Kiasu-Victim-of-the-Month Award goes to 30-year-old banker Foster Lee, who, after watching property prices rise for four years, has chosen this time to buy an apartment in West Kowloon (presumably The Austin, at around HK$19,000 a square foot). “You see that people who earn less than you have caught up with you because they bought then,” he told Reuters. It is classic ‘afraid to lose’ thinking – and of course investor psychology at its most emotional and thus illogical.
He adds: “It’s like a girl you liked got married.” Except it’s not. He didn’t lose anything to anyone by not buying earlier; it’s just that other people got something he didn’t get. But that’s how kiasu works: others’ gains seem to be pretty much at your expense. (In Singapore and Malaysia, where the study of this attitude is highly developed, it is common for people to note the licence-plate numbers of vehicles involved in accidents, to use the digits in the lottery. The idea is that now those numbers have delivered misfortune to another person, they will be luckier for you.)
‘Developers jack up prices’, screeches the Standard. Like many media moguls, owner Charles Ho shoe-shines the property tycoons and cartels, mainly out of caste loyalty, but also because his newspapers benefit from the big conglomerates’ advertising. The paper’s intention is to make you want to rush out and buy real estate now. Under the circumstances of a liquidity/supply-generated bubble with relatively little obvious upside to prices, you might think ‘Developers reduce prices’ would be a bigger lure, but as Foster shows us, it’s not. Weirdly, It would also be more accurate.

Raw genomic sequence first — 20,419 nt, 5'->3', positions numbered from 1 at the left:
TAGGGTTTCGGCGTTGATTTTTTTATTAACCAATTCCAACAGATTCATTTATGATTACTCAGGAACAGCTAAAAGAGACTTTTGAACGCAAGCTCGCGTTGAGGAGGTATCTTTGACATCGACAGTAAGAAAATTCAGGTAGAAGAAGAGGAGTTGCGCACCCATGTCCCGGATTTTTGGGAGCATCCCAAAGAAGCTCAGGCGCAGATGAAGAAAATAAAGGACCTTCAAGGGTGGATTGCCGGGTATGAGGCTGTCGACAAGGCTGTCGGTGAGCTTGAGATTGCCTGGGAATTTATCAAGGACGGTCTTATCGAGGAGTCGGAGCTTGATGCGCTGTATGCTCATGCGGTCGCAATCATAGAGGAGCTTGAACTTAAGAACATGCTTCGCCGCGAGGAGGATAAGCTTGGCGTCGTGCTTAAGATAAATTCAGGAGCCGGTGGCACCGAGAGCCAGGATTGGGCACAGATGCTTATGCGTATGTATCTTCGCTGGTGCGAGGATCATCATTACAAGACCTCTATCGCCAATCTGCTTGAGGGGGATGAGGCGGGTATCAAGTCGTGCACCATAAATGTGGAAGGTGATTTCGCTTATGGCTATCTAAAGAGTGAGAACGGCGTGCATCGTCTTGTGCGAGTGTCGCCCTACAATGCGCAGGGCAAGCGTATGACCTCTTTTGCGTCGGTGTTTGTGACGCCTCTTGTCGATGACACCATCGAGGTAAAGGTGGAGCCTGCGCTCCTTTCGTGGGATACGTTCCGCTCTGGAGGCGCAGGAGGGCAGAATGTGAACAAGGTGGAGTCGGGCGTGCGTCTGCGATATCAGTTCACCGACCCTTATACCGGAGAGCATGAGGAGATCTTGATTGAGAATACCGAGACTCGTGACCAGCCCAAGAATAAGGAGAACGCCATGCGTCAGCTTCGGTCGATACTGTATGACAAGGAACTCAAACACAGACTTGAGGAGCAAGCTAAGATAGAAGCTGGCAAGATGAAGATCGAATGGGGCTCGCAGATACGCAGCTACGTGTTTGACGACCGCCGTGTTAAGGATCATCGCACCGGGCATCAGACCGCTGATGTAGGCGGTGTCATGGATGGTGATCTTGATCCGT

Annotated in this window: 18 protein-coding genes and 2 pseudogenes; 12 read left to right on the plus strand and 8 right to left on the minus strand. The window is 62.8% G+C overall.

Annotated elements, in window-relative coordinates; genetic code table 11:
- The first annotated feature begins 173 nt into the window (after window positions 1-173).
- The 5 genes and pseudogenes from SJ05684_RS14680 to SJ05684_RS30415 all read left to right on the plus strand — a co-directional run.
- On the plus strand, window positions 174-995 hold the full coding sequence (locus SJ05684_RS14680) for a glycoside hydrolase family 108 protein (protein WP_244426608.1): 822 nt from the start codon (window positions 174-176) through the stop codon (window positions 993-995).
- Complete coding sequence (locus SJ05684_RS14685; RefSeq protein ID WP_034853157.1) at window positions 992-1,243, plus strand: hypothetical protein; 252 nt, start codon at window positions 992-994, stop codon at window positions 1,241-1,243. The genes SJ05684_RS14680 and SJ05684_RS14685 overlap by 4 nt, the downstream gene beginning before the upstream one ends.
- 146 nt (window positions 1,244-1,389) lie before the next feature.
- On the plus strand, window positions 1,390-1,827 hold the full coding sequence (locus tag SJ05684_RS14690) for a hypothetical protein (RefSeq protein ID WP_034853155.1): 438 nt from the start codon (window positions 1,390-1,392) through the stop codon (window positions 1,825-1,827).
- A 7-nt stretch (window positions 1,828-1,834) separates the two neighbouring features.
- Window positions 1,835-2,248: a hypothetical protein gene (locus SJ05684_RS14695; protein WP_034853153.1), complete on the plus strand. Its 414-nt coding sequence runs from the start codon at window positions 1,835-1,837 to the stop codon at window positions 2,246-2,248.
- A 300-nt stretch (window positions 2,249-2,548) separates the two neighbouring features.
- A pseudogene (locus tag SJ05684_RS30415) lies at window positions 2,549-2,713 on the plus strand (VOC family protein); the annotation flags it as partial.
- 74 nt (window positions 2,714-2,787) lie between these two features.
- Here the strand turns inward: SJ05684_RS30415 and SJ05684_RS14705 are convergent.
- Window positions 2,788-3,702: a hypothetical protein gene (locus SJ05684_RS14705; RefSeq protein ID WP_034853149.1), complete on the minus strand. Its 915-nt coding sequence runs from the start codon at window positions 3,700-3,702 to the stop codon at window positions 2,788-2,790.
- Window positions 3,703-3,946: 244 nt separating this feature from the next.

The real-estate companies are indeed slashing their prices, to the extent that their latest developments (which of course are nowhere near completion yet) undercut similar second-hand units in the same neighbourhoods. They are using rebates and offers to pay stamp duty in order to minimize the reduction on the price tag, but the bottom line is the buyer pays less and they make less.
The inevitable consequence is that the asking prices for second-hand places have to come down. The sellers, who we can be sure have some kiasu hang-ups of their own, will show intense reluctance to discount; a typical Hong Kong property owner or landlord would rather have six months’ of all-day root canal treatment than cut the price. When it starts, however, there is a chance they will all rush and panic-sell. That’s when the fun starts, and people throw themselves from windows, and the government will suddenly start worrying about having a stable and ‘healthy’ market (understandably, given that it includes people like Labour Secretary Matthew Cheung, who owns eight properties on Hong Kong Island.)
Maybe. There is a theory that Hong Kong has considerable pent-up demand, and a relatively mild correction – say, 25% – will clear the market. Another theory is that whatever happens, the US Dollar is going to shrivel away into nothing and the currency peg will condemn us to pushing cash around in wheelbarrows, and homes will be costing a billion bucks per square inch. Which should make Foster happy.